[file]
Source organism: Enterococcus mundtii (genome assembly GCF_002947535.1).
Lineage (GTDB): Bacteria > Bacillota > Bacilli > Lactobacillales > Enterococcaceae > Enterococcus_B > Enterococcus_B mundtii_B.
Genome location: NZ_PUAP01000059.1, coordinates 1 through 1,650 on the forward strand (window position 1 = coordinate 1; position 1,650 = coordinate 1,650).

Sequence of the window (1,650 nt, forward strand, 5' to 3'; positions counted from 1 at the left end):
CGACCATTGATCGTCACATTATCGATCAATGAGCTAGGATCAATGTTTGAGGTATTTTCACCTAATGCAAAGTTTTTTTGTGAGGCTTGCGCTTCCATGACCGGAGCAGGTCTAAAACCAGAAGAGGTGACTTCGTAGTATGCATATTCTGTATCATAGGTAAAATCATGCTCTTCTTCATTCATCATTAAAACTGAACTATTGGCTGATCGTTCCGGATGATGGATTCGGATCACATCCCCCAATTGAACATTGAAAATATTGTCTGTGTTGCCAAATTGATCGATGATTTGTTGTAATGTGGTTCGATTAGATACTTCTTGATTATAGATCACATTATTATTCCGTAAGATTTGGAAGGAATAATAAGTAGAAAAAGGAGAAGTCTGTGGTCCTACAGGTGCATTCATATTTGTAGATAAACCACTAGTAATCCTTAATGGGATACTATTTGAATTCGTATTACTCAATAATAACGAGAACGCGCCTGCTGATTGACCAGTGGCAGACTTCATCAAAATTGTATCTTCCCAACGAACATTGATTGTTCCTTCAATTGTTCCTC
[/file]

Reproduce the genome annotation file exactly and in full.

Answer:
Source organism: Enterococcus mundtii (genome assembly GCF_002947535.1).
Lineage (GTDB): Bacteria > Bacillota > Bacilli > Lactobacillales > Enterococcaceae > Enterococcus_B > Enterococcus_B mundtii_B.
Genome location: NZ_PUAP01000059.1, coordinates 1 through 1,650 on the forward strand (window position 1 = coordinate 1; position 1,650 = coordinate 1,650).

Sequence of the window (1,650 nt, forward strand, 5' to 3'; positions counted from 1 at the left end):
CGACCATTGATCGTCACATTATCGATCAATGAGCTAGGATCAATGTTTGAGGTATTTTCACCTAATGCAAAGTTTTTTTGTGAGGCTTGCGCTTCCATGACCGGAGCAGGTCTAAAACCAGAAGAGGTGACTTCGTAGTATGCATATTCTGTATCATAGGTAAAATCATGCTCTTCTTCATTCATCATTAAAACTGAACTATTGGCTGATCGTTCCGGATGATGGATTCGGATCACATCCCCCAATTGAACATTGAAAATATTGTCTGTGTTGCCAAATTGATCGATGATTTGTTGTAATGTGGTTCGATTAGATACTTCTTGATTATAGATCACATTATTATTCCGTAAGATTTGGAAGGAATAATAAGTAGAAAAAGGAGAAGTCTGTGGTCCTACAGGTGCATTCATATTTGTAGATAAACCACTAGTAATCCTTAATGGGATACTATTTGAATTCGTATTACTCAATAATAACGAGAACGCGCCTGCTGATTGACCAGTGGCAGACTTCATCAAAATTGTATCTTCCCAACGAACATTGATTGTTCCTTCAATTGTTCCTC